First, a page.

New Delhi (Sputnik) — While the Punjab National Bank says it is still investigating what caused the fraud to go undetected for seven years, economist Vijay Sardana says the answer is simple: too much power in the hands of few.
"If the government (in India) is keen to clean the system from corruption and frauds, they must ruthlessly enforce laws and fix accountability and remove all discretionary powers from individuals and shift it to the committees to make the system accountable and transparent," said Vijay Sardana.
Sputnik: What is the scam all about?
Vijay Sardana: It is one of the biggest scams in the country's corporate history. Delhi-based Punjab National Bank (PNB), the country's second-largest public-sector bank (PSB), said last week that it has been defrauded of about Rs 114 billion ($1.8 billion) by a jeweler named Nirav Modi, his maternal uncle Mehul Chinubhai Choksi, and other relatives through a cluster of companies they own. The bank said two of its employees were involved in the scam, where the bank's core banking system was bypassed to raise payment notes to overseas branches of other Indian banks using the international financial communication system, SWIFT.
Sputnik: Why did this scam remain undetected in audits?
Vijay Sardana: The fraud in PNB is a case of operational risk arising because of rogue behavior by one or more employees of the bank and failure of internal controls. This is due to the poor management system in the banks. Incompetent auditors both internal and external and careless board of directors in all the banks associated with the fraud ensured that the fraud not only remained undetected, but flourished with time. The central bank failed in ensuring auditing of the risk management system and enforcing a sensible auditing system in the banking system, including foreign exchange tracking. People involved undertook unauthorized trades and there was a failure of SOP and failure of corporate governance to track it.
Sputnik: After the Vijay Mallya case, now Nirav Modi — do such incidences break the confidence of international investors?
Vijay Sardana: Yes, it does break the confidence. It indicates that the system is managed by people who are either incompetent or corrupt. It also suggests that the auditing system is ineffective, sending a very wrong message about the governance in the country.
Sputnik: What are the remedies?
Vijay Sardana: Remedies are simple. The government of India must issue clear directives to all authorities to enforce global best practices and risk management in financial transactions across the spectrum of industries. These must be enforced ruthlessly in a time-bound manner. All auditing and rating agencies must be made accountable for frauds if they remain undetected beyond the auditing frequencies and rating frequencies. The board of directors and all heads of the departments must submit an undertaking to concerned authorities that they have evaluated the effective risk management. They must do dummy trials test the effectiveness of the systems.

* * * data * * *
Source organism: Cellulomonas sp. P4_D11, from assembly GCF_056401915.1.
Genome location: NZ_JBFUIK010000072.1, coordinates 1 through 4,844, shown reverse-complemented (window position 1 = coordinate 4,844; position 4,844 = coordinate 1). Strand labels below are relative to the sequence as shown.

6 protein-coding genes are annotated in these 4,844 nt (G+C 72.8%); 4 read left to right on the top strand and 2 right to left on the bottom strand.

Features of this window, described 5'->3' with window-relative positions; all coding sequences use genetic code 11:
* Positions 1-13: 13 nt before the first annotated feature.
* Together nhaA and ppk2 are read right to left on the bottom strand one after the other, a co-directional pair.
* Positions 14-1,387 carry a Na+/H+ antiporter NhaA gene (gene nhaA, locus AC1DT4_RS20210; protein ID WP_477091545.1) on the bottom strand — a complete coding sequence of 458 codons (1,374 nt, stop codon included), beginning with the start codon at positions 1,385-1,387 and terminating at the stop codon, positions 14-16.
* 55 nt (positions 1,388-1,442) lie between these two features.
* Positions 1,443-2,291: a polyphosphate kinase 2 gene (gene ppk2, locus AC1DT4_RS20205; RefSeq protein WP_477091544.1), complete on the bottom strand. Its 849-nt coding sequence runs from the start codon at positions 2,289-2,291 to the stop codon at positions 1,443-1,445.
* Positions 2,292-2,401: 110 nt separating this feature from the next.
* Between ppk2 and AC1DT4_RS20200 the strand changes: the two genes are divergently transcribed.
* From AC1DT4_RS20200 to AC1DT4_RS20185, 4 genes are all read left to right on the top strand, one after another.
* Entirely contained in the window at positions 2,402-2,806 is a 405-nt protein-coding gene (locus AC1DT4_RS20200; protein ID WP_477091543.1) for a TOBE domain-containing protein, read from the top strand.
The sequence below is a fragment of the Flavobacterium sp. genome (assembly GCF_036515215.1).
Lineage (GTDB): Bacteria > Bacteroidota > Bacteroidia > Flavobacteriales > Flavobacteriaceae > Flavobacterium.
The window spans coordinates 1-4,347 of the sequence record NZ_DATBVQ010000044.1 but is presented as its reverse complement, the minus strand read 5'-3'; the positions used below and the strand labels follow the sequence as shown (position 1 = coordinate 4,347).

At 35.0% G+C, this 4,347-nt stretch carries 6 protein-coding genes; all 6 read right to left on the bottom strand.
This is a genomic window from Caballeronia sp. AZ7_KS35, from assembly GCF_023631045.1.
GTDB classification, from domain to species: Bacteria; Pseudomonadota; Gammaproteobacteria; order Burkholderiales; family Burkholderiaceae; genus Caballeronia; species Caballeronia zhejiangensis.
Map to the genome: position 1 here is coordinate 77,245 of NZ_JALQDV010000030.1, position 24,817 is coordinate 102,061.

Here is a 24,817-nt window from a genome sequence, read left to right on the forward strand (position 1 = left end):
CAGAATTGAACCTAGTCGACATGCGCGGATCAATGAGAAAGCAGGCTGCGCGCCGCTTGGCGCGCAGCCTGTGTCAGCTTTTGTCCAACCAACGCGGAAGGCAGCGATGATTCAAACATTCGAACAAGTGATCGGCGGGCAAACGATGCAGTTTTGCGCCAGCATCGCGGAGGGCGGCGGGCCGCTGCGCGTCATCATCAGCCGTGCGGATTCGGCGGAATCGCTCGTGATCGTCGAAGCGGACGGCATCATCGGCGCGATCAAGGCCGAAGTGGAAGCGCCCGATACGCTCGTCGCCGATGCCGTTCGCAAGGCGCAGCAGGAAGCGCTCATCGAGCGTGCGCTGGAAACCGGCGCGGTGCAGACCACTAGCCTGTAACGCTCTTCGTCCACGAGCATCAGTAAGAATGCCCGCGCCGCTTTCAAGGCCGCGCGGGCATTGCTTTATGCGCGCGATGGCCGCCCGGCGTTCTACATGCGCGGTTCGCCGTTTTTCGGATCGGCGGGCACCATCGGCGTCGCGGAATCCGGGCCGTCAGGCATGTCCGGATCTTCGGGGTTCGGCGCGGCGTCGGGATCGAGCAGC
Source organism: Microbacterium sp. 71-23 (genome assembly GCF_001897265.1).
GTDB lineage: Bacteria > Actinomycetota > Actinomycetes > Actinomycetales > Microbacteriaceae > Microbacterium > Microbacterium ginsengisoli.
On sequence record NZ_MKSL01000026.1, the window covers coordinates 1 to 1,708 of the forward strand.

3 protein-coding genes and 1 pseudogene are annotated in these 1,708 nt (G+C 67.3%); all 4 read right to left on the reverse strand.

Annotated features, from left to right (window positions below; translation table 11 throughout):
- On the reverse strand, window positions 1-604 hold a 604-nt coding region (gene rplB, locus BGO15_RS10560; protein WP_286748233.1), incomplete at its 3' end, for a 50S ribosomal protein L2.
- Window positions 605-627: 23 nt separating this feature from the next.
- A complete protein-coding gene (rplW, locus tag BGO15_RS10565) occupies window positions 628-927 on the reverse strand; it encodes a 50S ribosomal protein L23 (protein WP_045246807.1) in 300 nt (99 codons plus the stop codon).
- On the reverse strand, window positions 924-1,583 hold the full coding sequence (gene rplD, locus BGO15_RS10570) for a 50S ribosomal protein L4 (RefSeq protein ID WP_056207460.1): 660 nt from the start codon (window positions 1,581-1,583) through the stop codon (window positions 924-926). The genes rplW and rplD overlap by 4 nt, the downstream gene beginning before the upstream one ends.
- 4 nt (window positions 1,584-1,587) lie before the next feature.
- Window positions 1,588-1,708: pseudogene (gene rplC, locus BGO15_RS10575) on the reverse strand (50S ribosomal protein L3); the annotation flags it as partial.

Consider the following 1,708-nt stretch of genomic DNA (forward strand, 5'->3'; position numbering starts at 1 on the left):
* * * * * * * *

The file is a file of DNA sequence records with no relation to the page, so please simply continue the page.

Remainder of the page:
Sputnik: What is the setback like? How much time will the banking sector take to recover?
Vijay Sardana: It is difficult to say now. The losses may increase due to various factors. After demonetization, there was a disruption in the normal business cycle which led to the creation of many NPAs. Before demonetization, many corporate entities took excessive loans based on inflated market projections based on poor research shared by many well-known consulting companies. This resulted in capacity-creation but poor business-realization. Banks also extended credit based on these ill-researched project reports. All these led to the serious banking crisis. This type of fraud also shakes confidence in the private sector.
Sputnik: Why have the Indian government's initiatives on curbing black money not yielded the expected results? Where are the fault lines?
Vijay Sardana: In my view, there was a gap between what they (Indian government) were saying and what they were doing. For example — the common citizen was told to adopt digital payment for day-to-day petty transactions, but the same was not enforced for political donations.
The political donation was kept open for cash transfers. Corporates were asked to contribute for the political donation. Most of the unaccounted and black money goes into funding political activities. There are clear examples that the fight against black money and corruption is half-hearted. The common man still suffers due to poor delivery by an inefficient system. India's ranking in the corruption index is linked to black money.
Sputnik: What is your advice to international investors?
Vijay Sardana: India has hugely attractive opportunities. One must invest to take the benefit of this market. My suggestion is to invest and just stick to good management practices and risk management.
The views and opinions expressed by Vijay Sardana in this article are those of the speaker and do not necessarily reflect the position of Sputnik.